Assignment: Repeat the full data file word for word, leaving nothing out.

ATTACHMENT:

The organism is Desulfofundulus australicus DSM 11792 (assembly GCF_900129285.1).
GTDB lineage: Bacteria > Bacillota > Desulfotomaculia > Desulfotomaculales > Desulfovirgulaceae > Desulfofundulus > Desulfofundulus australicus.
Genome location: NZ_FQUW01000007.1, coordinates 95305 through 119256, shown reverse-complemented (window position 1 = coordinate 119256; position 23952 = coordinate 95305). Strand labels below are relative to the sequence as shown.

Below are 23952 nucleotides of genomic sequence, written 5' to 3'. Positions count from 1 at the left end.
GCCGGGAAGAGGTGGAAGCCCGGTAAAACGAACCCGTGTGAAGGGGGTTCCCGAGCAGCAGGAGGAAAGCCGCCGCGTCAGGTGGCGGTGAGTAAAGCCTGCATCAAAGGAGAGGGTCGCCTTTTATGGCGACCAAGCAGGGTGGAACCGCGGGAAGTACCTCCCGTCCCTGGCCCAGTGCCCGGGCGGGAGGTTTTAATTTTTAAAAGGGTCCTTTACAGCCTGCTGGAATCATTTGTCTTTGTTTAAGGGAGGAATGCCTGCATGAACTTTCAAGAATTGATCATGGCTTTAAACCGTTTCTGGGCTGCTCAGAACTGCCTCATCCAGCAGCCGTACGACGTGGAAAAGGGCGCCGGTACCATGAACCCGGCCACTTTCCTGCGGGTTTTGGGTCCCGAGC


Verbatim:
The organism is Desulfofundulus australicus DSM 11792 (assembly GCF_900129285.1).
GTDB lineage: Bacteria > Bacillota > Desulfotomaculia > Desulfotomaculales > Desulfovirgulaceae > Desulfofundulus > Desulfofundulus australicus.
Genome location: NZ_FQUW01000007.1, coordinates 95305 through 119256, shown reverse-complemented (window position 1 = coordinate 119256; position 23952 = coordinate 95305). Strand labels below are relative to the sequence as shown.

Below are 23952 nucleotides of genomic sequence, written 5' to 3'. Positions count from 1 at the left end.
GCCGGGAAGAGGTGGAAGCCCGGTAAAACGAACCCGTGTGAAGGGGGTTCCCGAGCAGCAGGAGGAAAGCCGCCGCGTCAGGTGGCGGTGAGTAAAGCCTGCATCAAAGGAGAGGGTCGCCTTTTATGGCGACCAAGCAGGGTGGAACCGCGGGAAGTACCTCCCGTCCCTGGCCCAGTGCCCGGGCGGGAGGTTTTAATTTTTAAAAGGGTCCTTTACAGCCTGCTGGAATCATTTGTCTTTGTTTAAGGGAGGAATGCCTGCATGAACTTTCAAGAATTGATCATGGCTTTAAACCGTTTCTGGGCTGCTCAGAACTGCCTCATCCAGCAGCCGTACGACGTGGAAAAGGGCGCCGGTACCATGAACCCGGCCACTTTCCTGCGGGTTTTGGGTCCCGAGC